In the next months, I’ll share many Meet In Your Kitchen features with you that took me to California, Italy, France, and Japan. Thanks to Zwilling for sponsoring these features for our culinary trip around the world! Thank you, my man James Hickey, for joining me on these adventures and helping me take pictures!

Chez Allard

Petits Rougets au Beurre Blanc

(Red Mullet with Beurre Blanc and Glazed Roots)

By Chef Fanny Herpin – Chez Allard

Serves 4

For the Beurre Blanc

80g / 3 ounces shallots, finely chopped
150ml / 2/3 cup aged wine vinegar
50ml / ¼ cup dry white wine
3g mignonnette pepper (coarsely ground pepper)
400g / 14 ounces cold Echiré butter, cut into small pieces
Juice of ½ lemon

For the vegetables

4 navet turnips
4 large carrots
1 yellow turnip
¼ celeriac
1 green radish
4 red radishes
4 baby leeks
50ml / ¼ cup olive oil
Fleur de sel
Freshly ground pepper
1 garlic clove, with skin
1 sprig of thyme
500ml / 2 cups and 1 tablespoon chicken broth
30g / 2 tablespoons butter

For the fish

4 red mullet fillets, about 250g / 9 ounces each
Fleur de sel
Freshly ground pepper
Olive oil

For the Beurre Blanc, in a medium saucepan, bring the shallots, vinegar, wine, and mignonette pepper to a boil over medium heat. Reduce the sauce gently and gradually add the butter, stirring and whisking constantly to combine the sauce and the butter. If you add too much butter at once, the sauce won’t bind. Adjust the seasoning and add a dash of lemon juice; set aside (at room temperature).

For the vegetables, peel the turnips, carrots, celeriac, and green radish. Cut the celeriac into diamond shapes, the green radish and turnips into “half moons”. Scrape and rinse the red radishes.

Bring a medium pot of salted water to the boil. Rinse the leeks and blanch until soft. Transfer to a bowl filled with ice water, immerse quickly, and lay on paper towels. Cut the leeks into strips.

In a large heavy pan, heat the olive oil over medium heat and sauté the vegetables separately for about 1-2 minutes. Transfer all the vegetables to the pan and season with salt and pepper. Add the garlic, thyme, and broth, cover the pan, and cook until soft. Before serving, add the butter, stir to glaze the vegetables, and season with salt and pepper to taste.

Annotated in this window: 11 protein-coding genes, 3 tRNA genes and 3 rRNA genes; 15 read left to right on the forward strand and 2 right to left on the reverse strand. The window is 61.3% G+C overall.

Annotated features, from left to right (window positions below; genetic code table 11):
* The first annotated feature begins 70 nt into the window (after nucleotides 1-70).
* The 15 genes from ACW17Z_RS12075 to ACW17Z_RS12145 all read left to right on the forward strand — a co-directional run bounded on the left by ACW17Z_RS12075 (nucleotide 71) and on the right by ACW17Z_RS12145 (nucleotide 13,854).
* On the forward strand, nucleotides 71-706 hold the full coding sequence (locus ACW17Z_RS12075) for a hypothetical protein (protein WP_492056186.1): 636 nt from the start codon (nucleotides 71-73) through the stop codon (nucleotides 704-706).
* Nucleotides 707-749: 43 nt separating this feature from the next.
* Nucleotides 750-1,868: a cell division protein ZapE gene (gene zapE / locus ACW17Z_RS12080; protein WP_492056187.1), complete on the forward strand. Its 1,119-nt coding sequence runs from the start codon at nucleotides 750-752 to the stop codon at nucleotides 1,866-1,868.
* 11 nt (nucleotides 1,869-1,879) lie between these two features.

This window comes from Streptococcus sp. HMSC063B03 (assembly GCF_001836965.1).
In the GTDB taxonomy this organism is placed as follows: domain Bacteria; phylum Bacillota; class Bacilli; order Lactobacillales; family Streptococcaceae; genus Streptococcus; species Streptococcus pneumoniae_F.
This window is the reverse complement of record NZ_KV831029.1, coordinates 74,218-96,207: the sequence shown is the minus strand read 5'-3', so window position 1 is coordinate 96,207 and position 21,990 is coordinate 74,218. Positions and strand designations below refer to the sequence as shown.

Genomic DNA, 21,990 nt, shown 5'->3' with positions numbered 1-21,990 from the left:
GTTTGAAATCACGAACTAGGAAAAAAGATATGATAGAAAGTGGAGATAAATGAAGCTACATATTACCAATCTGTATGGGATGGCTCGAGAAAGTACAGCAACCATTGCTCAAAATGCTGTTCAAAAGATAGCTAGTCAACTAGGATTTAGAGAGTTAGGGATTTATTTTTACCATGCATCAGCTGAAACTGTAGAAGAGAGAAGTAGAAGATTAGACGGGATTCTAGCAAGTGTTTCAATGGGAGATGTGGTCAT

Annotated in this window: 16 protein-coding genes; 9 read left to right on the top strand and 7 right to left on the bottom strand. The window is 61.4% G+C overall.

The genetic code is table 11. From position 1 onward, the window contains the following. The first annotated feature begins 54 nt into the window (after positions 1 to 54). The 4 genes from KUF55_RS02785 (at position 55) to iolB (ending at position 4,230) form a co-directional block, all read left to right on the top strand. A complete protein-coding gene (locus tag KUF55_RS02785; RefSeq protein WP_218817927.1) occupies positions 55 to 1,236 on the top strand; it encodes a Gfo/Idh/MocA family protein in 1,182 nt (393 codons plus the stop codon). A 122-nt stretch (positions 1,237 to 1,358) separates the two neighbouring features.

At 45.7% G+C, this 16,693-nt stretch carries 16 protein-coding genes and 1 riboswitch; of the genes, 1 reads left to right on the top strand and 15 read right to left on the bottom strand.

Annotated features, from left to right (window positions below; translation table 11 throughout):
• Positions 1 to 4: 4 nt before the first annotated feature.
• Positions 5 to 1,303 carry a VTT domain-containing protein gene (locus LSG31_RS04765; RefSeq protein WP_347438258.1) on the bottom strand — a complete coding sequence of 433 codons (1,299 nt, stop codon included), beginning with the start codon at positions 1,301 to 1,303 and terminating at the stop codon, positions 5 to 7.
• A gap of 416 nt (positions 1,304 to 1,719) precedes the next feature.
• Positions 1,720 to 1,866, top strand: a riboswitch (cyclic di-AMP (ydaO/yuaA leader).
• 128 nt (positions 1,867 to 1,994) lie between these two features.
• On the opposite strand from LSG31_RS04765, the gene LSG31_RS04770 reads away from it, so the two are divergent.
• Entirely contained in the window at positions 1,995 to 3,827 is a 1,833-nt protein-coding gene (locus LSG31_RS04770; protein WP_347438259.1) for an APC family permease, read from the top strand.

For the fish, season the mullet fillets with salt and pepper on the meat side. Heat a splash of olive oil in a large heavy pan over medium-high heat and sear the fillets, skin side down, for 4 minutes or until the fish is done, the skin should be lightly crispy. Flip the mullets over, then transfer to a grid and set aside.

Arrange the mullet fillets, slightly overlapping each other, on one side of the plate, the vegetables on the other side, and a spoonful of the Beurre Blanc in the middle. Serve immediately.

Chez Allard

 

Chez Allard

Can you tell us a little bit about what you do and who you are?

My name is Fanny and I’m from Bordeaux. I’m 27 and I’m Head Chef at Allard, a restaurant from Alain Ducasse.

In which part of France did you grow up? Where did you spend your childhood?

In Bordeaux, in the southwest of France. I studied there and afterwards, I left to Paris.

Did the cuisine of Bordeaux influence you a lot?

Yes, yes, yes, of course! The food in Bordeaux is very important for me. There is the foie gras and the duck. My mother was always cooking at home with my family, so I have a big influence from there which is always there when I cook, both at home or in the restaurant.